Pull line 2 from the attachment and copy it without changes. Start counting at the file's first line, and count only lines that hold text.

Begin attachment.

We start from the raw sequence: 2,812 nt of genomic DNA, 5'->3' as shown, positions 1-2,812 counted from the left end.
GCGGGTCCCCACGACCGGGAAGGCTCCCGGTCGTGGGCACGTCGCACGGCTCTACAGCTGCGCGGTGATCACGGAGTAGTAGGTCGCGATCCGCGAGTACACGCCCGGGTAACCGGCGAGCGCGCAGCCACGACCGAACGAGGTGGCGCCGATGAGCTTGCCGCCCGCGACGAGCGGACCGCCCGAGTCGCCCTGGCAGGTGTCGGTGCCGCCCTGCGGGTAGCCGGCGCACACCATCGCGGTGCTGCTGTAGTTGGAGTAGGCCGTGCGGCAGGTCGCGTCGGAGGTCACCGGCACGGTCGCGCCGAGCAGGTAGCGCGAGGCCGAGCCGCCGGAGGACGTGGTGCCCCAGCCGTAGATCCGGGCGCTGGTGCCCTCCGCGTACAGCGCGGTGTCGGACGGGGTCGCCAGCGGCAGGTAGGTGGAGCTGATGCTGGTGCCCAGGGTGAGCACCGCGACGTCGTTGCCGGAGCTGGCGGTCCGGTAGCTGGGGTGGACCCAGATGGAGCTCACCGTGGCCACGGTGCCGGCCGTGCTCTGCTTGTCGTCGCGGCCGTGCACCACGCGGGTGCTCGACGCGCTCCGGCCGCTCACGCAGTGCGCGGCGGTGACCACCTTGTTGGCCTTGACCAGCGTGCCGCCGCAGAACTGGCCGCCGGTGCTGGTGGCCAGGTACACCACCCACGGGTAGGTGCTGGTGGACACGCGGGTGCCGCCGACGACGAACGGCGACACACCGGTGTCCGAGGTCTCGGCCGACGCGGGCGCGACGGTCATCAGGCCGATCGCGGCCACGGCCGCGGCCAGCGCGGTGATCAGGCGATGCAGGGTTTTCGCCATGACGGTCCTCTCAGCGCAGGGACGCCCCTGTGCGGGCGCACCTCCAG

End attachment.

GCGGGTCCCCACGACCGGGAAGGCTCCCGGTCGTGGGCACGTCGCACGGCTCTACAGCTGCGCGGTGATCACGGAGTAGTAGGTCGCGATCCGCGAGTACACGCCCGGGTAACCGGCGAGCGCGCAGCCACGACCGAACGAGGTGGCGCCGATGAGCTTGCCGCCCGCGACGAGCGGACCGCCCGAGTCGCCCTGGCAGGTGTCGGTGCCGCCCTGCGGGTAGCCGGCGCACACCATCGCGGTGCTGCTGTAGTTGGAGTAGGCCGTGCGGCAGGTCGCGTCGGAGGTCACCGGCACGGTCGCGCCGAGCAGGTAGCGCGAGGCCGAGCCGCCGGAGGACGTGGTGCCCCAGCCGTAGATCCGGGCGCTGGTGCCCTCCGCGTACAGCGCGGTGTCGGACGGGGTCGCCAGCGGCAGGTAGGTGGAGCTGATGCTGGTGCCCAGGGTGAGCACCGCGACGTCGTTGCCGGAGCTGGCGGTCCGGTAGCTGGGGTGGACCCAGATGGAGCTCACCGTGGCCACGGTGCCGGCCGTGCTCTGCTTGTCGTCGCGGCCGTGCACCACGCGGGTGCTCGACGCGCTCCGGCCGCTCACGCAGTGCGCGGCGGTGACCACCTTGTTGGCCTTGACCAGCGTGCCGCCGCAGAACTGGCCGCCGGTGCTGGTGGCCAGGTACACCACCCACGGGTAGGTGCTGGTGGACACGCGGGTGCCGCCGACGACGAACGGCGACACACCGGTGTCCGAGGTCTCGGCCGACGCGGGCGCGACGGTCATCAGGCCGATCGCGGCCACGGCCGCGGCCAGCGCGGTGATCAGGCGATGCAGGGTTTTCGCCATGACGGTCCTCTCAGCGCAGGGACGCCCCTGTGCGGGCGCACCTCCAG